American Association for Higher Education Encourages Peer Review of Teaching

AHA Staff, April 1995

In recent years campuses across the United States have been exploring ways to help teachers improve their skills. Some schools and faculty members have recommended that teaching, like research, be peer reviewed. In response to this interest in peer review, the American Association of Higher Education (AAHE) launched a two-year national project in January 1994 entitled "From Idea to Prototype: The Peer Review of Teaching." The project emphasizes techniques that faculty can use to develop effective teaching skills.

Twelve universities selected pilot departments to participate in the AAHE project; each department designated "teams" of two faculty members. The pilot departments represent the fields of chemistry, mathematics, English, history, music, business, engineering, and nursing. Each faculty team works with the other campus teams in the same field. In June 1994 the faculty teams came together to attend a weeklong seminar, "Institute on the Peer Review of Teaching," at Stanford University to explore how peer review might be introduced to their campuses. And in fall 1994 the faculty teams began to initiate peer review procedures in their departments.

Lessons to Build On

Even though the project will continue through 1995, the faculty teams have already reported some important findings. For instance, the teams have discovered that faculty members are generally eager to talk to their colleagues about teaching. Even many scholars who identify themselves primarily as researchers want to discuss teaching methods that pertain specifically to their fields. The faculty teams have also found that classroom observation is not necessarily the best strategy for peer review; having additional techniques to choose from makes progress more likely. To augment traditional classroom observation, the AAHE project has pioneered new methods of peer review. One innovative strategy is called "mutual mentoring." The details of the strategy vary from department to department, but in general a group of four or five faculty members agree to work together over time. The group members visit one another's classrooms, interview students, and review each other's teaching materials to assess and improve their effectiveness as teachers.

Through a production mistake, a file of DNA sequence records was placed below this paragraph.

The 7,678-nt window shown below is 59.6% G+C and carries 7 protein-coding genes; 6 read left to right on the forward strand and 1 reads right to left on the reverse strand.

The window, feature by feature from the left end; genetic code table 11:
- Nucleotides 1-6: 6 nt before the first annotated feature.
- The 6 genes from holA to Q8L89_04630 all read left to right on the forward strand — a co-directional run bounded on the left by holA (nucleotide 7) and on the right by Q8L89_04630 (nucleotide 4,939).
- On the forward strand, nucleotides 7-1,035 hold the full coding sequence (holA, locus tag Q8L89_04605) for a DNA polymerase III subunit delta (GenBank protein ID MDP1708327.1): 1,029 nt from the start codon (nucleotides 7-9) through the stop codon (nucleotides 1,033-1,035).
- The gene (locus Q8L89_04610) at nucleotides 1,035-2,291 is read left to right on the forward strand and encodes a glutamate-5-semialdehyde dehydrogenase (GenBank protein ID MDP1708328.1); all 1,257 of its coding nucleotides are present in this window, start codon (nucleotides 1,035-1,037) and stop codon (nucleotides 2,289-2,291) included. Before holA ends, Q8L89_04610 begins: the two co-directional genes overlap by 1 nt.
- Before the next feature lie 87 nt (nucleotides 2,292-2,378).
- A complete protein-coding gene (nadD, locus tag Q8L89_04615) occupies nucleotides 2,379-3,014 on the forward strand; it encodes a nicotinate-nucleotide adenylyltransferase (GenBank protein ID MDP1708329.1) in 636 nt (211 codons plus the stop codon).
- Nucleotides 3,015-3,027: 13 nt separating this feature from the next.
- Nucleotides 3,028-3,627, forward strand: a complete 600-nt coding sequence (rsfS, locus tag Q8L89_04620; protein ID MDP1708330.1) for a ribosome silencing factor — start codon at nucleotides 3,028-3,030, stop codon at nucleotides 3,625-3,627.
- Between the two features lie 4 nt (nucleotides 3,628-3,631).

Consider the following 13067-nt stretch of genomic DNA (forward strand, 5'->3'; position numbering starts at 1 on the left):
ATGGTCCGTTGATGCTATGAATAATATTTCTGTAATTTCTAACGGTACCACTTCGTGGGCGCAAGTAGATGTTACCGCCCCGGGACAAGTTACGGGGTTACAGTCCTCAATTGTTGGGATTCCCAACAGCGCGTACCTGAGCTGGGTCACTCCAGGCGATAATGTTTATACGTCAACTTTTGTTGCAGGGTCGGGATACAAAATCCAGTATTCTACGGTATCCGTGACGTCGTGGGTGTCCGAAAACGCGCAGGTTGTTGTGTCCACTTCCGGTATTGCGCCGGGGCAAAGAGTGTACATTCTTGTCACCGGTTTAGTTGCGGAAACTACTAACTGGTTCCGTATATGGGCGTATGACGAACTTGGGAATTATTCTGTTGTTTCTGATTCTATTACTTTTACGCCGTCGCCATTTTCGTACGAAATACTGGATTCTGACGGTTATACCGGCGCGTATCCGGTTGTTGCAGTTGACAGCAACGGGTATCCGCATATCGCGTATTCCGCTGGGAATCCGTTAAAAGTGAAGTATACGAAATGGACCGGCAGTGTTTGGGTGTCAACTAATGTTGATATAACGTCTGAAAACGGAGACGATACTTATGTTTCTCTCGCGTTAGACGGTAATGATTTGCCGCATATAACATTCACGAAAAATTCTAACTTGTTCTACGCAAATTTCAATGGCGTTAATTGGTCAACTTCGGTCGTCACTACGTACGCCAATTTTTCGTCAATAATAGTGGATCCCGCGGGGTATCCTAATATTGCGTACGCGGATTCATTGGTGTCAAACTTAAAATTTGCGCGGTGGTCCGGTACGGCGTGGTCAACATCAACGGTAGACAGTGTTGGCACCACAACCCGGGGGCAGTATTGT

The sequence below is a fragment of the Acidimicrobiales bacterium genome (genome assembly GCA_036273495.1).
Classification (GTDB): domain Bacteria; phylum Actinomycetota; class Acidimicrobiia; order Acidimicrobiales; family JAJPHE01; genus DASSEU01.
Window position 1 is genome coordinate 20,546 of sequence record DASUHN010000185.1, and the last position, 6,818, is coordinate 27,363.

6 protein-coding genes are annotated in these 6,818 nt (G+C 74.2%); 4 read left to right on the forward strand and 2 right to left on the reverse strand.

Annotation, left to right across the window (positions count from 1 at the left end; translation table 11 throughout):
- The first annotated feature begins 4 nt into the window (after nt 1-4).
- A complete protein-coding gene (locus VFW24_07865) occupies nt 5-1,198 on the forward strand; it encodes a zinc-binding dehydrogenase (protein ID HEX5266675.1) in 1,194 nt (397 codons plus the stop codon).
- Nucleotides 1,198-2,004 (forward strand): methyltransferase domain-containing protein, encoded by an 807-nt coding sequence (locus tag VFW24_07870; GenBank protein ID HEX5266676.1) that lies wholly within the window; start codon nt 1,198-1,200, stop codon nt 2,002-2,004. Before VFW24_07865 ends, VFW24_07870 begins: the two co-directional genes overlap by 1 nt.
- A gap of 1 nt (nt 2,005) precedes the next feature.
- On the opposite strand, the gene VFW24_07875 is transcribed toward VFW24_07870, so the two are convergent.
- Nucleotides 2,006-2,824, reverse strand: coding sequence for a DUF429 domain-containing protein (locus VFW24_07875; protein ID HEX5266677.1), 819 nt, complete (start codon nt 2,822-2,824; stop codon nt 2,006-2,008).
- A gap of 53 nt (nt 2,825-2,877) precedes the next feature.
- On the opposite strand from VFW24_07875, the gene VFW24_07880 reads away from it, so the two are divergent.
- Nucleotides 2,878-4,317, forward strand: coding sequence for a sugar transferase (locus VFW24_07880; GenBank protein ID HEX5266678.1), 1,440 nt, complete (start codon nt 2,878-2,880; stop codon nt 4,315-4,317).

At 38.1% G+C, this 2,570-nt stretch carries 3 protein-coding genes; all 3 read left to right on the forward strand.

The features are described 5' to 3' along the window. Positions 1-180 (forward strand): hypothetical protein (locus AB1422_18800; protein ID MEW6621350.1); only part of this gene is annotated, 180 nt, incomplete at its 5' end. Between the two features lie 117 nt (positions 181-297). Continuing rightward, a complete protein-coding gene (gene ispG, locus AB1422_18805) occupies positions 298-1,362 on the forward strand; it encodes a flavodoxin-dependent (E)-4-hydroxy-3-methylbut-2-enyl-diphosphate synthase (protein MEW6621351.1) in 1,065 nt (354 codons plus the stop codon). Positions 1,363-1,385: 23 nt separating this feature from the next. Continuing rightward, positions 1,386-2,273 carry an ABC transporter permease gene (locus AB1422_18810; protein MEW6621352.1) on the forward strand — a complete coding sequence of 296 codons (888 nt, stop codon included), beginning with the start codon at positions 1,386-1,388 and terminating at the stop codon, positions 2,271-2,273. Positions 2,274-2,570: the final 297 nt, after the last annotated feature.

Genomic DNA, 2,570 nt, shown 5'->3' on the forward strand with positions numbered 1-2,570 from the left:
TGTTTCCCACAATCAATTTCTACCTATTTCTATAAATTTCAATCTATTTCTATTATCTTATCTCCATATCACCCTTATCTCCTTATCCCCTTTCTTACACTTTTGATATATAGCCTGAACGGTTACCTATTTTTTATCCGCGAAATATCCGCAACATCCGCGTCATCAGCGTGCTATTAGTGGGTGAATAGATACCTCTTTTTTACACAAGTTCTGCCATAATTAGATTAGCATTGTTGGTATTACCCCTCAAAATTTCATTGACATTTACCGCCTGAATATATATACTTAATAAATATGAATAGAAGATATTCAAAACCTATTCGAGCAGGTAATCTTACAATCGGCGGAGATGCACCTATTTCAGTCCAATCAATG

AAHE project participants have also concluded that developing collections of departmental teaching materials can help faculty members improve their skills. These collections, called teaching libraries by the AAHE faculty teams, may include a department's own syllabi, exams, student projects, and similar items. The purpose of the teaching libraries—according to a faculty team at Northwestern University—is to "provide a resource for course development, especially for young faculty teaching their first courses, but also for the continuing improvement of courses given by experienced faculty." A special advantage of these local collections is that they deal with the issue of standards not by setting up a list of general criteria but by putting forward examples of good practice.

The "pedagogical colloquium" for job candidates is yet another technique devised by the AAHE project participants to improve the quality of teaching on their campuses. In a pedagogical colloquium job candidates present the design of a course that they might teach, describe the pedagogical and intellectual goals for the course, and explain how course assignments would contribute to achieving their goals.

The Final Phase

In the final phase of the project the faculty teams will issue formal reports about the results of the campus pilot projects, and provosts in each participating institution will sponsor public discussions of the project's recommendations. In addition, the AAHE, in partnership with disciplinary groups and education associations, will sponsor and help organize conference presentations, special gatherings, and newsletter reports about the peer review project and its findings.

Although the project began with a limited number of institutions, the AAHE hopes to involve more campuses in the effort to improve teaching effectiveness. Consequently, the AAHE invites faculty members and institutions that are interested in the peer review process to contact Erin Anderson, Project Assistant, Teaching Initiative, American Association for Higher Education, 1 Dupont Circle, Ste. 360, Washington, DC 20036-1110. (202) 293-6440, x42.